RESIST: The high cost of appeasing fascists
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To some, the fact that a promoter of Islamophobia like Ben Shapiro and a pedophile apologist like Milo Yiannopoulos could speak at all at UC Berkeley in late September is a victory for classic liberalist notions of free expression, if not for those who share their reprehensible points of view.
While this reasoning is flawed on multiple levels, it falls apart when one considers that UC Berkeley spent an estimated $600,000 (according to the Daily Cal) on security for Shapiro and an additional $800,000 (according to the Mercury-News) for Yiannopoulos. That $1.4 million doesn't include the costs for policing the rest of the so-called Free Speech Week, which was supposed to include speakers like Steve Bannon and Ann Coulter before it was canceled.
By the way, that $1.4 million would have been enough for 37 undergraduate full-ride scholarships, according to Cal's own cost estimates for 2017-2018, but I digress.
Despite Free Speech Week officially having been scrubbed, the usual right-wing suspects like Kyle "Base Stickman" (or perhaps more accurately, "Stickless," since he's currently banned from possessing weapons as a condition of his bail) Chapman, Joey Gibson of Patriot Prayer and their minions, camp followers and hangers-on came to campus to agitate anyway throughout most of the week. Of course, this invited a response from those opposed to them, which the university in turn met by massive over-policing.
Wednesday, September 27 was a good example of this syndrome. Refuse Fascism scheduled a teach-in on the steps of Sproul Hall from noon until 1 p.m. In addition, Wednesday afternoon has traditionally been when black students at Cal gather in front of the Golden Bear Cafe across from Sproul Hall for Black Wednesdays. Because of the expected presence of right-wing agitators on Wednesday, Black Wednesday organizers asked allies in the university and wider community to provide support by showing up and - if necessary - helping to protect the space.
UC Berkeley responded to those events by flooding Sproul Hall and the plaza around it with over a hundred officers from several area departments, blocking off part of the plaza after a so-called suspicious package was found near the Amazon store and - like the Duke of York - marching their officers up one hill and down the other in riot gear.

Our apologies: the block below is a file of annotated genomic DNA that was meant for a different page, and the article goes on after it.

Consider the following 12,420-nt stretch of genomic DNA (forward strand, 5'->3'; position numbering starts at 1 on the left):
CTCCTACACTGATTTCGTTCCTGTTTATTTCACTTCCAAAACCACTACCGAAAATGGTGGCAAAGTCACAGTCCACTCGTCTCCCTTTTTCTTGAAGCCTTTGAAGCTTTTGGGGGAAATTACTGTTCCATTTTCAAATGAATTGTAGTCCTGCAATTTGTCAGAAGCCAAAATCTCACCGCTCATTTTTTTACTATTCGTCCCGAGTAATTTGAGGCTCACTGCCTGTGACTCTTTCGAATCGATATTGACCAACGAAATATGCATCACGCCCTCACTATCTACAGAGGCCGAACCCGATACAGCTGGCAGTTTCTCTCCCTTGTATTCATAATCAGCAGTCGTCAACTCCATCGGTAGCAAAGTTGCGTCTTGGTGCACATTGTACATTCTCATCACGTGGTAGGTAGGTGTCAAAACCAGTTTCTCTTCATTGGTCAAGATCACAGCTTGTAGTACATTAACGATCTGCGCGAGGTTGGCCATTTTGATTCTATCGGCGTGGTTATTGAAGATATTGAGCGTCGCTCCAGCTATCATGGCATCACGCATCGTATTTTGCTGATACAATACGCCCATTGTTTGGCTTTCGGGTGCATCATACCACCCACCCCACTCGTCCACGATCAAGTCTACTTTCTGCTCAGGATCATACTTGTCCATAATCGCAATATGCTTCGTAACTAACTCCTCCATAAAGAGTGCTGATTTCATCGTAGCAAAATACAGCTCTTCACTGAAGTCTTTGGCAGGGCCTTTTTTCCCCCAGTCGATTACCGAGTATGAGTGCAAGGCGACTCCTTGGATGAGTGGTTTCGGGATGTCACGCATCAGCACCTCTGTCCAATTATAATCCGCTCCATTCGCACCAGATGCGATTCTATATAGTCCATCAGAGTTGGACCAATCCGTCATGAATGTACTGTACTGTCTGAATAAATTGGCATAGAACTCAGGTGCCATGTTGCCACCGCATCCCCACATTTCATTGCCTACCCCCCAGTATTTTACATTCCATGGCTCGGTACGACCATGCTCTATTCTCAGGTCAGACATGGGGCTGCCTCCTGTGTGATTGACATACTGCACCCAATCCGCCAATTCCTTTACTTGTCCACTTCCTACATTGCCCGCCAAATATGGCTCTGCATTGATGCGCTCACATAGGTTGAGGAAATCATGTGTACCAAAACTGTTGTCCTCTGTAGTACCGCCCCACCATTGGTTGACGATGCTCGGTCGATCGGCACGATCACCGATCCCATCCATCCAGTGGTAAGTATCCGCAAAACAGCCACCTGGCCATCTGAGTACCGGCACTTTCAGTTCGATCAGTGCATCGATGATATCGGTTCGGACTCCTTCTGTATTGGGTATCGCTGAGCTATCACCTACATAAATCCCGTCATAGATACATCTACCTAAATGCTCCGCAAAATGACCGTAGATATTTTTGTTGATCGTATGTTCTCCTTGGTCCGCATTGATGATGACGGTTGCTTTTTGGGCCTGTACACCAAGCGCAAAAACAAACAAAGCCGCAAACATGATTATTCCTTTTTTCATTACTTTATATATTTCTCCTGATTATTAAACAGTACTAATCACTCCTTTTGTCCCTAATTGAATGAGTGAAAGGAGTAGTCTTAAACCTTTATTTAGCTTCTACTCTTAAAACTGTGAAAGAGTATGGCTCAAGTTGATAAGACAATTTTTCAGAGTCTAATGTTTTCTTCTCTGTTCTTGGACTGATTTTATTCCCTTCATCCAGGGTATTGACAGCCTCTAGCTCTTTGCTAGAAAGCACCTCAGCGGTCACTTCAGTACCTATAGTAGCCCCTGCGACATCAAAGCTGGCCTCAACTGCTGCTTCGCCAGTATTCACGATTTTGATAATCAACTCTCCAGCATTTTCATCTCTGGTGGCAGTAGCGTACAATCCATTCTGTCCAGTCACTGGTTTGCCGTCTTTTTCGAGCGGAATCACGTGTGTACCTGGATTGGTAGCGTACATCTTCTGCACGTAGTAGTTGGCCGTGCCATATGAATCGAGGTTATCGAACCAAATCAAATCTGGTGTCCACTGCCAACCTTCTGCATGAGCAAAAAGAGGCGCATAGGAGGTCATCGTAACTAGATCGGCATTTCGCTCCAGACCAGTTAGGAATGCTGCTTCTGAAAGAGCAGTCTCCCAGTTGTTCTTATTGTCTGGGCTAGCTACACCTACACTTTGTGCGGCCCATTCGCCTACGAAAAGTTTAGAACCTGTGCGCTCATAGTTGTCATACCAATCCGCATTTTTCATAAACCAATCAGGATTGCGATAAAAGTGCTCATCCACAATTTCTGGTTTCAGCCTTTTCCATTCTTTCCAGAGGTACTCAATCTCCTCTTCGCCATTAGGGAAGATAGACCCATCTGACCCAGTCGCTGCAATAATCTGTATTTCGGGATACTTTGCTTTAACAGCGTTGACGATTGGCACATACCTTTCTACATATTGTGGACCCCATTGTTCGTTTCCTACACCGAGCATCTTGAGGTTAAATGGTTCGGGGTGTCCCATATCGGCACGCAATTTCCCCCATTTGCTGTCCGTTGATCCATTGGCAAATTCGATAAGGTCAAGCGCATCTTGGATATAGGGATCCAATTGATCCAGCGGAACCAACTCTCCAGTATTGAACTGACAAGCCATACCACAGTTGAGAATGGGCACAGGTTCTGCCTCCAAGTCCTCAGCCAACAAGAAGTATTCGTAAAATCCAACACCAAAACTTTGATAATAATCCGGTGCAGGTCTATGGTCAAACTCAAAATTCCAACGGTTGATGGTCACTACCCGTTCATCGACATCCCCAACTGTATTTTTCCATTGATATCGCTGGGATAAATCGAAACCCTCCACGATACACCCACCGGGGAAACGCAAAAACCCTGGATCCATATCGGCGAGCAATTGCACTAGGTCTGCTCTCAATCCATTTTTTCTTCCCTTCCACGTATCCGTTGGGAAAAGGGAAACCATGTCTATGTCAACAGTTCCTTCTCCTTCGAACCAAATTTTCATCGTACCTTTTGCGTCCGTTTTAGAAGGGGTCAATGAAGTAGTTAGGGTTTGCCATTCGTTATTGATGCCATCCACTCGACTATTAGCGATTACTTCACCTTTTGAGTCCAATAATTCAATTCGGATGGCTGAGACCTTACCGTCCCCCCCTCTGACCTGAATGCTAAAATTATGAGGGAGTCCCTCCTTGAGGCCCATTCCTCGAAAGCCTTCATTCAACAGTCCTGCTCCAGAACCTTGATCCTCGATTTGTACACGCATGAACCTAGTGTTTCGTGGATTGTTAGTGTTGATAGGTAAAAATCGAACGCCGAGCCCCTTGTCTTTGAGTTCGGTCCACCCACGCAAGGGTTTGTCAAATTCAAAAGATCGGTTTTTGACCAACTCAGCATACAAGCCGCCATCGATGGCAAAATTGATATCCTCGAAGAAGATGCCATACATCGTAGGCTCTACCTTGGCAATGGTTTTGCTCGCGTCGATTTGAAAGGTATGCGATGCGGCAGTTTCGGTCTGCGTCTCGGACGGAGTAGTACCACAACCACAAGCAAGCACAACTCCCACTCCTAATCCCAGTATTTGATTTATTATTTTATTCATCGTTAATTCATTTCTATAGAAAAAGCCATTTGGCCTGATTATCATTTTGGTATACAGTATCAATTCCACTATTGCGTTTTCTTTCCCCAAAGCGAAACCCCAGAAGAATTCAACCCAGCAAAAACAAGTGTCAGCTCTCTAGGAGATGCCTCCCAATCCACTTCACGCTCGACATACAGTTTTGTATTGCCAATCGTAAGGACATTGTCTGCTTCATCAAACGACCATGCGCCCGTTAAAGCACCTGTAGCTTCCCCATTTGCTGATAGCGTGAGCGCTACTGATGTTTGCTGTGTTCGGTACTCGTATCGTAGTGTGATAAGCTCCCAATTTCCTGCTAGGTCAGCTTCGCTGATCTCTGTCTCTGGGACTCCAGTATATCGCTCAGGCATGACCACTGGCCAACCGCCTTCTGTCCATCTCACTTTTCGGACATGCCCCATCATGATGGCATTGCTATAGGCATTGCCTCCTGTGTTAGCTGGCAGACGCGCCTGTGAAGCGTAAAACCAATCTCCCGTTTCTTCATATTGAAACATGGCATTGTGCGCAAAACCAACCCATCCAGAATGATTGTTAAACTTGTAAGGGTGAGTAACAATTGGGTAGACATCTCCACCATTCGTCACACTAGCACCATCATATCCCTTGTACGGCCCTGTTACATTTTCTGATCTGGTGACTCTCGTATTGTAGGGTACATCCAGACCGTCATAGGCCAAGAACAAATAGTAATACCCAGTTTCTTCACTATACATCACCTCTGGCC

Of course, said officers never made a public announcement at the scene about the suspicious package or asked anyone to clear out the rest of Sproul. Nor did they do anything other than glare from a distance when Chapman and others unsuccessfully tried to force their way past the gauntlet of allies who were protecting the Black Wednesday gathering. Much later, they did form a barrier by the low wall in front of the Golden Bear Cafe, but they took no steps to get right-wing agitators to fall back to the plaza. Instead, one officer threatened to grab one anti-fascist protester's parasol and break it over her head.
Given that UC Berkeley is committed to cutting in half its projected $110 million budget deficit for its current fiscal year, the question of how long the university is content to expend resources to have its police force apparently serve as muscle for non-students like Chapman, Gibson, and Yiannopoulos (whose entire raison d'etre is to threaten certain students, faculty, and staff at Cal and elsewhere) begs asking.
Unlike the police, anti-fascist protesters aren't paid for our work. We cover our expenses from our own resources. Indeed, one of the key characteristics of any guerrilla movement is that it always costs more for the state to try to collectively repress us than it does for us to resist them. The state can threaten - and in some cases, impose - tremendous negative consequences on an individual, as it has shown in the cases of Yvette Felarca in Berkeley and the #J20 detainees in Washington, D.C. Felarca is the teacher who was arrested on suspicion of battery last week. The #J20 people were detained following President Donald Trump's inauguration.
However, the following lyric from "Le Chant des Partisans," the anthem of the French underground during World War II, remains apt: "Friend, if you fall, another friend comes out of the shadows to take your place."
This is the reason it's critically important that people continue to show up. While not everyone can be at every action, every person who does raises the cost of repression by the fascists, whether those fascists are in police uniforms or not.
By showing up, we win. When we fail to show up, they do. It boils down to that.
Black Panther bicycle tour
At 11 a.m. on Saturday, October 7, One City One Book will conduct a bike tour of several historic Black Panther party locations. Meet at the DeFremery Recreation Center at 1651 Adeline Street in Oakland.
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